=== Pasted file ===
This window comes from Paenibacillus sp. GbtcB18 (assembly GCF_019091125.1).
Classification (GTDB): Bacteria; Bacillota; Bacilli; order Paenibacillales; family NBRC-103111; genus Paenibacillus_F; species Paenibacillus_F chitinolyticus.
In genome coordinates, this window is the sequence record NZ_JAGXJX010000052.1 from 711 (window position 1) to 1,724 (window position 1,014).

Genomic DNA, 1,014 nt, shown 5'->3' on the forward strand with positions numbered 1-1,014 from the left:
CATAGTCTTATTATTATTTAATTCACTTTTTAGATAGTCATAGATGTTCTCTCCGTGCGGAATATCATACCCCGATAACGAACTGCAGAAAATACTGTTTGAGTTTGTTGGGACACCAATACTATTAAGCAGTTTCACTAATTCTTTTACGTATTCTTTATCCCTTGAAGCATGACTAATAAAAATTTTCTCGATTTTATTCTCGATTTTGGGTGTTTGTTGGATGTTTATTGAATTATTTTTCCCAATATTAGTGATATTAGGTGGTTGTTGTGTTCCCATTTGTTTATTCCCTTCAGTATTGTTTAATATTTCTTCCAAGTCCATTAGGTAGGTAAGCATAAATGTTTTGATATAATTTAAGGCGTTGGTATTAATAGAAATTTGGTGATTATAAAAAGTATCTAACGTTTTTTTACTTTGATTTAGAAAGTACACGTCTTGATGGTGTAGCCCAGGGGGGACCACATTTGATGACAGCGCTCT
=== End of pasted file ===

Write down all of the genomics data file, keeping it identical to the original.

This window comes from Paenibacillus sp. GbtcB18 (assembly GCF_019091125.1).
Classification (GTDB): Bacteria; Bacillota; Bacilli; order Paenibacillales; family NBRC-103111; genus Paenibacillus_F; species Paenibacillus_F chitinolyticus.
In genome coordinates, this window is the sequence record NZ_JAGXJX010000052.1 from 711 (window position 1) to 1,724 (window position 1,014).

Genomic DNA, 1,014 nt, shown 5'->3' on the forward strand with positions numbered 1-1,014 from the left:
CATAGTCTTATTATTATTTAATTCACTTTTTAGATAGTCATAGATGTTCTCTCCGTGCGGAATATCATACCCCGATAACGAACTGCAGAAAATACTGTTTGAGTTTGTTGGGACACCAATACTATTAAGCAGTTTCACTAATTCTTTTACGTATTCTTTATCCCTTGAAGCATGACTAATAAAAATTTTCTCGATTTTATTCTCGATTTTGGGTGTTTGTTGGATGTTTATTGAATTATTTTTCCCAATATTAGTGATATTAGGTGGTTGTTGTGTTCCCATTTGTTTATTCCCTTCAGTATTGTTTAATATTTCTTCCAAGTCCATTAGGTAGGTAAGCATAAATGTTTTGATATAATTTAAGGCGTTGGTATTAATAGAAATTTGGTGATTATAAAAAGTATCTAACGTTTTTTTACTTTGATTTAGAAAGTACACGTCTTGATGGTGTAGCCCAGGGGGGACCACATTTGATGACAGCGCTCT